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IMG_20140413_170613It is a rain-filled Thursday and my last day of teaching at this school. We are doing a K-Pop quiz – the students have to guess which K-Pop song the English lyrics are from, and then I play part of the song. They get nearly ALL of them right, and then sing and dance along. Where they find the time to memorise so much I don’t know. But then, after three days I am humming and nodding along, so maybe it’s not too surprising… It’s not bad this K-Pop stuff.

I will miss these girls – their grins and shrieks, their uniqueness and the long black hair that sheds daily all over the floor. Their giggled hellos; their thoughtfulness and sense of duty. It has been wonderful to be part of their lives for a while.

I have started saying goodbye, to people and also to places. Goodbye to this town, this little neighborhood of mine – the flat green roofs and hidden temples, painted brightly in browns and reds and turquoise. The looming, mist-covered mountain and the narrow back streets that night time fills with the hum of cicadas and distant dogs barking their territory.

The homesickness that grabbed me a few weeks back has passed. Now I am too busy to be anything other than busy. The days that are not wet are hot, and the mountain paths grow with leafy abundance. The cascades of small rocks, dry all winter, have become streams again, and as you trek along damp earth, underneath a green ceiling, you can hear water trickle somewhere in the undergrowth. Dragonflies are back in full force, playing dodge the humans back and forth over the red river-side paths. People carry umbrellas in sunshine and collect herbs from grassy banks.

It is very kind this country. Kind and peaceful. I didn’t expect to love it here, but I do, very much. And I’m sure a new kind of homesickness is coming – the kind that sends me to London’s Korea town in search of Bibimbap, the background murmur of Korean conversation and maybe someone who has heard of Yangsan, or singing lampposts, or both.

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Sorting through the piles of papers I always manage to accumulate, I came across some scribbles about Korea, written maybe a year ago:

 

Korea is old men with pink umbrellas and serious-faced peace signs. Korean is stray cats and service goods. It’s gifts and glances. It’s being naked in bathhouses and covering shoulders outside. It’s rain and dragon flies, snow and clear skies, smart phones and square glasses. It’s an endless photo shoot. It’s unwillingness to offend. It’s enjoyable weekends and days by myself. It’s time off school for holidays or exams and panic about open lessons. It is self-work, missing people, having hobbies. It’s making next-step plans. It’s passing through and staying for years. It’s learning Korean and being stared at. It’s not smiling at strangers but sharing fruit on mountains. It’s rice rice rice. It’s ‘good for health’. It is K-pop and maybes and lovely, giggling girls.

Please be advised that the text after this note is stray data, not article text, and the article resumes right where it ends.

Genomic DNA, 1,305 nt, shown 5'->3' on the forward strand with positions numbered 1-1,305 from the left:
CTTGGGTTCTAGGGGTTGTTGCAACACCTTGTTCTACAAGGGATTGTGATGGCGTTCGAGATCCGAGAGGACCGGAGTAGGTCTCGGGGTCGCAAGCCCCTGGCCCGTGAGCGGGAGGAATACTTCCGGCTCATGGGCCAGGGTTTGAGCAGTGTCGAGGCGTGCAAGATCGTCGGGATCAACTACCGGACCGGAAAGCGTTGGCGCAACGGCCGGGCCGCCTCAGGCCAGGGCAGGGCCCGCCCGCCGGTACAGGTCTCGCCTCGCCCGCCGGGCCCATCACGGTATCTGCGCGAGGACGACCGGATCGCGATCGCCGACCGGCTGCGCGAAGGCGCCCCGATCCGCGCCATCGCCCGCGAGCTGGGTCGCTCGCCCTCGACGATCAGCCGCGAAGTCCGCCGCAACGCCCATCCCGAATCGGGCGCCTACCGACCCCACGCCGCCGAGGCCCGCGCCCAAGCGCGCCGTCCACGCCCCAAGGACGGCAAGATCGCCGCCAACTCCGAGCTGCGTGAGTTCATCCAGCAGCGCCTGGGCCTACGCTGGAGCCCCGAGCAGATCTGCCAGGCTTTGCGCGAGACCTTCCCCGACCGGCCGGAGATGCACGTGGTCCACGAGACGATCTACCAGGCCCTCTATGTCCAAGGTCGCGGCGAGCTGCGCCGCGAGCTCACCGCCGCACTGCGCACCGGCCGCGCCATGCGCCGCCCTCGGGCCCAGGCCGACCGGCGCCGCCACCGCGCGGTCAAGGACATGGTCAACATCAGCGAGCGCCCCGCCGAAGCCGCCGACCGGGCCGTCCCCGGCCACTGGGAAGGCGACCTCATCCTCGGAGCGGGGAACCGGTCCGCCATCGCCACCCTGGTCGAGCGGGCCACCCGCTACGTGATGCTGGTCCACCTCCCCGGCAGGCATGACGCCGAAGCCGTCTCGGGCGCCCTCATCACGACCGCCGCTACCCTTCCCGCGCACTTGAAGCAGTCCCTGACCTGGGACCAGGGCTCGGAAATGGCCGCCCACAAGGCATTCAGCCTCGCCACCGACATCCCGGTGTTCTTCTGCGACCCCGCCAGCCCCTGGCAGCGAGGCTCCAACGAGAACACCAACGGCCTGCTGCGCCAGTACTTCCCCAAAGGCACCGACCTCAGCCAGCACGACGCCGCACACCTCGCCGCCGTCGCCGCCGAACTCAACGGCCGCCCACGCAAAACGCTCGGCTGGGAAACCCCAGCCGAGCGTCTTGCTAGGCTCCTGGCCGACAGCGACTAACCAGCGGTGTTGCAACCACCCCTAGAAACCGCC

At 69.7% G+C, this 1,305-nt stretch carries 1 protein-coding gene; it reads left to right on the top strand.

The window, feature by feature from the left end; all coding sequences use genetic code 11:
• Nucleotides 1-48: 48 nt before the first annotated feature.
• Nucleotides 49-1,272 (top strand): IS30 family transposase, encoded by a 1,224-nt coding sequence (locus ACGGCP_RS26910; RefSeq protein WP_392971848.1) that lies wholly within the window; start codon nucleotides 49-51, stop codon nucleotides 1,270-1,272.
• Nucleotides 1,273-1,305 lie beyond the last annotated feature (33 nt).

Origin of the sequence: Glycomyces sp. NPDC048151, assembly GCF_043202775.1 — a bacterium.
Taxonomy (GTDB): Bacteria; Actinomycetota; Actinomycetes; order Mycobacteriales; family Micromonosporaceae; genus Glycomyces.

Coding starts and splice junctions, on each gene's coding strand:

I said the first of my goodbyes today. As the end of my time here is approaching I took my beloved bike to the shop I bought it from, Imagemany moons ago. The shop is owned by a kind and friendly middle-aged couple who have sorted me and bikey out a few times since we began our adventures together. They have also thrown many “service” items – water bottles, head scarves and lights – my way. As well as being generous people, I think they were pleased by my Seoul trip last year.

I told them (in my broken Korean) that as I’m leaving Korea soon and selling my bike on, I wanted it looked over. Telling Korean people that you are planning to leave Korea incites a very common reaction. It is like they have just heard that not only are you going off to fight in a war, but also that their winning lottery ticket has just expired… A delightful mixture of genuine disappointment and deep concern. My bike-shop friends were no exception. After a few saddened shakes of the head, Mr Bike Man said “don’t forget us”, asserted that I “must come back” and when I do I must be sure to come and visit them. It was sad. I nearly cried. God knows how I’m going to say goodbye to the people whose names I actually know. But then, in a way, it is these connections that I will miss the most. I can stay in touch with my good friends here, but these day to day interactions that make me feel like an honorary local – there is no way of recreating them. And so I said simply that no, of course I won’t forget them. And yes of course I’ll come back, one day.

Half way through teaching a lesson, I am interrupted by my co-teacher. She had been scheduled to teach with me but was called away for ‘school promotion affairs.’